units are not the subject of controversy. Instead, one of the
company's other machines, the AcuVoteTS touch-screen machine, is at
issue in the Hopkins study. Diebold executives say there are about
120 AcuVoteTS units in Colorado - including more than 100 in El Paso
County, 10 in Weld County and six in Broomfield.
Diebold Election Systems President Tom Swidarski defended his
technology Tuesday as the safest, "most advanced out there." He
dismissed the Hopkins study as a "homework assignment" by a bunch of
graduate students aimed as a "misguided," personal attack" on his
Swidarski called computer science election watchdogs such as
those gathered in Denver this week "fringe organizations" "without
much real practical knowledge of the election process."
Others agree that scientists warnings are overblown.
"I have security in my office. It's not like I let any Tom, Dick
and Harry into my alarmed, camera-ed and locked server room," said
Snyder, who uses 220 Diebold optical scanners for elections in Adams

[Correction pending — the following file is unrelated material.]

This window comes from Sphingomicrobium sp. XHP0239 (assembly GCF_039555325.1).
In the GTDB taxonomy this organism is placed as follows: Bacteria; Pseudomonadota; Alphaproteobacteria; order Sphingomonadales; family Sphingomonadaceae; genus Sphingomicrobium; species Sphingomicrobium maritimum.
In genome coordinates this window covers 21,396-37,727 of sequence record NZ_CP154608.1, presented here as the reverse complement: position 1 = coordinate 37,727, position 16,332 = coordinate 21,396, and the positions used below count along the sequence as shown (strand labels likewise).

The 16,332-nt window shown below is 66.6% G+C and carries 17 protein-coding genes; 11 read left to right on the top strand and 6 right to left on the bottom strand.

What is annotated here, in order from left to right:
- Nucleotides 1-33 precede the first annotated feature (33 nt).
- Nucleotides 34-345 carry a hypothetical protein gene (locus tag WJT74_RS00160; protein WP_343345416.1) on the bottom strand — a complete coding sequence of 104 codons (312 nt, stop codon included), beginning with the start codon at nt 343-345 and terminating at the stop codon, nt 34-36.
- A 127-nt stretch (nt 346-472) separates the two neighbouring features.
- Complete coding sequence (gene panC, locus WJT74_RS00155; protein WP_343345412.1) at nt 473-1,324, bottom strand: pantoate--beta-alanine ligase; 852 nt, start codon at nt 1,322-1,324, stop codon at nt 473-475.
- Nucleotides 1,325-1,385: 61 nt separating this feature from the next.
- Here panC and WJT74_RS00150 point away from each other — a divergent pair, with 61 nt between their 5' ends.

Doran added that there have been no reports of tampering or
defrauding computerized election systems in Colorado.
"Nobody has brought any evidence to us so we're not considering
it a problem," she said.
Executives with voting technology companies are hawking their
wares at this week's conference at Denver's Adam's Mark Hotel, each
plugging their product as the safest from tampering and fraud and
booking as many private lunches and dinners with election officials
as they could.
"Now there's a big hubbub that the emperor has no clothes," said
Jim Adler, chief executive of VoteHere, a voting software company.
"The danger here is that Americans don't need another excuse not to
Watchdogs grumbled about the aggressive sales techniques and
close ties between voting machine companies and the officials
they're trying to woo. In Colorado, for example, the executive
director of the Denver Election Commission resigned in 1998 to work
for Sequoia Pacific Voting Equipment, Inc., a company that received
$6.6 million in contracts from his own department.
"There's quite a cozy relationship between election officials and
salesmen," Dill said.